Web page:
Sprues?runners and gatesfulfill the function of conveying the plastics melt from the nozzle of theinjection unit to the individual cavities. While it is true that they may bereused in the form of regrind, their presence nevertheless means a reduction inthe performance of the injection molding machine inasmuch as they must beplasticated in the barrel. With smaller parts?they may account for50 % or more of the actual shot weight.SprueThe sprue may be considered thecontinuation in the mold of the channel in the nozzle. Single-cavity moldswhere the sprue leads directly to the molded part are said to have direct spruegating.Very often, the performance of asingle-cavity injection mold is determined by the cooling time of this sprue.In addition to providing adequate cooling of the sprue bushing, the diameter ofthe smallest opening in the sprue bushing should be kept as small as possibleand permitted by proper filling of the cavity.
No universally applicable rulescan be given here?since filling of the cavity depends on very many factors.The sprue should have 1.5° of draft.Greater draft may simplify removal from the sprue bushing, but function of thelength of the runner?since it may be assumed that the pressure lost in a runner increasesat least proportionally with the length. In all likelihood it will probablyincrease more than proportionally?since the cross section is reduced by solidification of the meltalong the walls?and the more so the greater the distance from the sprue.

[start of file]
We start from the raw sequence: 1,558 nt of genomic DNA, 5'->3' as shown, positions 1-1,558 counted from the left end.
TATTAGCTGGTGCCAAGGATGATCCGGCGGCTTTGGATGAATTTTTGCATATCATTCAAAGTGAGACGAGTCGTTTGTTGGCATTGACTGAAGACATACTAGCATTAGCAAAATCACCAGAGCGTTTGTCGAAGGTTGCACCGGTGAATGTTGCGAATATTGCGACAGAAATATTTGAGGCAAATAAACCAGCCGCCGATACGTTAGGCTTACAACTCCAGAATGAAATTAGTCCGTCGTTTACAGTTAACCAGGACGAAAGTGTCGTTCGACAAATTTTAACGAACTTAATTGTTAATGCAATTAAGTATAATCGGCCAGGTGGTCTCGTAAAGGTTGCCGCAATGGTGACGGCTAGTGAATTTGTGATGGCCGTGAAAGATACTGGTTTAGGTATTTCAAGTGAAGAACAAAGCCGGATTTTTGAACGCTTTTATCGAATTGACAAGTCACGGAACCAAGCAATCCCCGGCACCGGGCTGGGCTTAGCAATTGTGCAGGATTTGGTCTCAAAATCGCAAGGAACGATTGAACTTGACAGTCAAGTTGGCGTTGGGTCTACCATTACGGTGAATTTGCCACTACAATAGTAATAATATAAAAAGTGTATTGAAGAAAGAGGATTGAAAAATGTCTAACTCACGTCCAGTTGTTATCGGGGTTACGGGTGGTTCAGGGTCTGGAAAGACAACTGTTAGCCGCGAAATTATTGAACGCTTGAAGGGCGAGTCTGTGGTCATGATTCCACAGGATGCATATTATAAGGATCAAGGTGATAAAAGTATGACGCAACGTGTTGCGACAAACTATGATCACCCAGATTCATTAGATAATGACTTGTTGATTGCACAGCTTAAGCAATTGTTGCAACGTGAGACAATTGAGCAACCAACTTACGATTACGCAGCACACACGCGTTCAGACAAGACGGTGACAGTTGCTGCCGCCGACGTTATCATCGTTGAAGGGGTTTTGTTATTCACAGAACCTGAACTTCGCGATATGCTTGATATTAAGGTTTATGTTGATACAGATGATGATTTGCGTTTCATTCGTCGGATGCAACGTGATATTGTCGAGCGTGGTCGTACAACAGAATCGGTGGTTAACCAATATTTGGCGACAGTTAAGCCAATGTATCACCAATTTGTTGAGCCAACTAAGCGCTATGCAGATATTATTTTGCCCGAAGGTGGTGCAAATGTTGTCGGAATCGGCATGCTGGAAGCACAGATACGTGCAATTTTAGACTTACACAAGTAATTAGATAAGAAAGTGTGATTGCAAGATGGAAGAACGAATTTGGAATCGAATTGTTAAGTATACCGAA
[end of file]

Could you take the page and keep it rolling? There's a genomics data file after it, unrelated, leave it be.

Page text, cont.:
Because thesprue and runner system represent lost material and lost plasticating capacity,the runners should be designed to be as short as possible and with the smallestpossible cross section. The length of the runners is determined by the numberof cavities in the mold and the geometrical arrangement of the individualcavities.Shape of runner cross sectionThe smallest surface area, and thereforethe least amount of cooling in relation to the cross-sectional area?is providedby a full round runner. It should be thus employed whenever possible. The meltsolidifies last in the center of a round runner. Accordingly?the plasticsmelt will continue to flow the longest under holding pressure down the centerof a full round runner.
Hence gates (the locations where the runners enter thecavities) should be so designed that melt flows through them into the cavityvia a circular or rectangular cross section fed from the center of the runner.Friction of the plastic melt at the smallest cross section of the runnerprovides for local heating of the steel around the gate so that melt can beforced in under holding pressure a longer period of time to compensate forshrinkage before the gate freezes.Full round runners cannot be used when flatslide surfaces must move relative to the runners. In such cases, a recessedhalf-round runner may be employed (Fig.
2.1 /2). The advantage of this shape isthat it has to be machined on only one side of the mold plate. However, arecessed half-round runner with the same radius of curvature as a full roundrunner of identical diameter contains 12.5 % more material.